Vatican City: Pope's travels may be cut
As Pope John Paul II on Sunday concluded an arduous five-day trip to Azerbaijan and Bulgaria, the Vatican indicated that the increasingly frail pope's health may force him to cut back on foreign trips.
The pontiff, who is scheduled to visit Canada, Mexico and Guatemala in July, may drop Mexico and Guatemala from the itinerary, Vatican spokesman Joaquin Navarro-Valls said.
"Toronto is clear," Navarro said. "In Toronto, there will be the World Youth Day. As far as the others are concerned, we'll see. No decision has been made yet."
John Paul, 82, suffers from Parkinson's disease. He read only portions of his speeches and appeared extremely weak throughout his trip.
Mozambique: Rigged brake doomed train
The worst rail disaster in Mozambique's history, which killed 196 people, occurred after a railroad worker unsuccessfully tried to use four large stones to keep a packed passenger train from sliding down a hill, a railway official said Sunday.
The train developed a mechanical fault as it descended a hill, so the driver disconnected the passenger section, at the back of the train, and drove the front section carrying freight to the nearby Tenga station, railway officials said.
The driver had wedged four large stones under the wheels of the passenger train to keep it from sliding down the hill, but the stones apparently came loose and the train barreled down the tracks into the freight train, said Antonio Libombo, an official with the Mozambican Railway Co.
Taiwan: Jet broke up before crash
The China Airlines jet that crashed into the Taiwan Strait split into four pieces before plunging into the choppy waters, killing 225 passengers and crew, the chief crash investigator said Sunday.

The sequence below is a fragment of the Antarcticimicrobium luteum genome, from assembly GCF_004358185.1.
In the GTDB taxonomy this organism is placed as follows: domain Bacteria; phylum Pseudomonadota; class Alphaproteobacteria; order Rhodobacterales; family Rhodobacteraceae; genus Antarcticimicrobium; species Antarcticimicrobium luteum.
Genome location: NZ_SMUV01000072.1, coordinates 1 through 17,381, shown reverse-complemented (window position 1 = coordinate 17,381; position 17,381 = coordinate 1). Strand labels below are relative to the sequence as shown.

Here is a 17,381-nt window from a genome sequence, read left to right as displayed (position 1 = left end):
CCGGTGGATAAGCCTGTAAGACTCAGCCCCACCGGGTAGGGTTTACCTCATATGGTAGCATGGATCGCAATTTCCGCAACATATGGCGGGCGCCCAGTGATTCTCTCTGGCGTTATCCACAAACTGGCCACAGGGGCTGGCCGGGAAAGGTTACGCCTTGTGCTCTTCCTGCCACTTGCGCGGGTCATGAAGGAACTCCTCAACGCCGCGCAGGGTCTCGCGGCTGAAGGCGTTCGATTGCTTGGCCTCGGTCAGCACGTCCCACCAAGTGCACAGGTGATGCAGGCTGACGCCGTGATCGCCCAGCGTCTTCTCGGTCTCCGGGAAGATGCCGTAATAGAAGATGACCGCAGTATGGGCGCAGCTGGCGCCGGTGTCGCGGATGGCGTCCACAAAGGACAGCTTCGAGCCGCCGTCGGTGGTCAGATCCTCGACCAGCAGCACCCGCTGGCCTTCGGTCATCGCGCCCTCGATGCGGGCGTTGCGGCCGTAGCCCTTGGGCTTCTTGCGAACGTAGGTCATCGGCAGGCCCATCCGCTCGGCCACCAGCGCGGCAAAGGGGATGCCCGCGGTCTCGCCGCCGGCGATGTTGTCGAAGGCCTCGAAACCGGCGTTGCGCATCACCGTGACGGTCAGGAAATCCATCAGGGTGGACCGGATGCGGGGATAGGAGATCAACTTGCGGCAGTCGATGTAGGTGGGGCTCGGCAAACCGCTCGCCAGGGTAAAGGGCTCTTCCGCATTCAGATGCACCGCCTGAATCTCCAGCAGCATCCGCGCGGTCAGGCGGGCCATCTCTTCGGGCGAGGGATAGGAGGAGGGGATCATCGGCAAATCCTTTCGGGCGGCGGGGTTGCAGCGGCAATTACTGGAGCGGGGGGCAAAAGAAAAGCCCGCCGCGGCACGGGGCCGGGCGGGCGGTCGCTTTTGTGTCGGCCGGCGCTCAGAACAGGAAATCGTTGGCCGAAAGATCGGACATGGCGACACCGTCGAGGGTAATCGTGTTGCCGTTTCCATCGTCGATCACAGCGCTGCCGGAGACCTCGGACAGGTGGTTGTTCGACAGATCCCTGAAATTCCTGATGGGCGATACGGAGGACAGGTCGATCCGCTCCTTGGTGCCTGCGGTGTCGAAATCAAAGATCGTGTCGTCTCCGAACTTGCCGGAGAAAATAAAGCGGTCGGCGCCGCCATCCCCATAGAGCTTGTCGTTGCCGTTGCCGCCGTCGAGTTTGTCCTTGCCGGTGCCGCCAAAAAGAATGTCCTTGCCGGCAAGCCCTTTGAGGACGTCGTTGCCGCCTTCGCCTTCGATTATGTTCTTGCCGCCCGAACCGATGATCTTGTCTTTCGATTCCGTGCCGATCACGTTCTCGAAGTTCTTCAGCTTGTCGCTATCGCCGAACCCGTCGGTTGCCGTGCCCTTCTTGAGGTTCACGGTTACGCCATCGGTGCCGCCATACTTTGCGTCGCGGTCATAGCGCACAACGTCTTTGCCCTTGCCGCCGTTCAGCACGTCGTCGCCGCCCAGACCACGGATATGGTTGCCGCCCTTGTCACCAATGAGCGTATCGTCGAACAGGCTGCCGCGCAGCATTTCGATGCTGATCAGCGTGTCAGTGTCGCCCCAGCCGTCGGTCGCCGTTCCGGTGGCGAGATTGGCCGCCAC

Search crews on Sunday pulled 83 bodies from seas that reeked of jet fuel, but the Boeing 747-200's flight data and voice recorders, or "black boxes," had not yet been recovered, leaving the accident's cause a mystery.
About 20 minutes after Flight CI611 took off from Taipei's international airport Saturday, military radar showed it "disintegrated" into four pieces before dropping off the radar screen, said Kay Yong, managing director of Taiwan's Aviation Safety Council.
"There was an in-flight breakup above the altitude of 30,000 feet. We are very positive about this," Yong said.
Yong and other officials would not speculate on what caused the 22-year-old plane to break up.
Israel: Army raids continue
Israeli troops kept up their almost daily raids into Palestinian areas Sunday, searching for militants in two West Bank towns, maintaining a curfew on a string of villages and pulling out of Bethlehem after an incursion that lasted only a few hours.
Defense Minister Binyamin Ben-Eliezer said the army would press ahead with its in-and-out raids because of a recent upsurge in Palestinian attacks.
"The wave of warnings, attempted terrorist attacks, and terrorist attacks is significant," Ben-Eliezer told the weekly Cabinet meeting. "Most attacks are thwarted, but a minority do get through."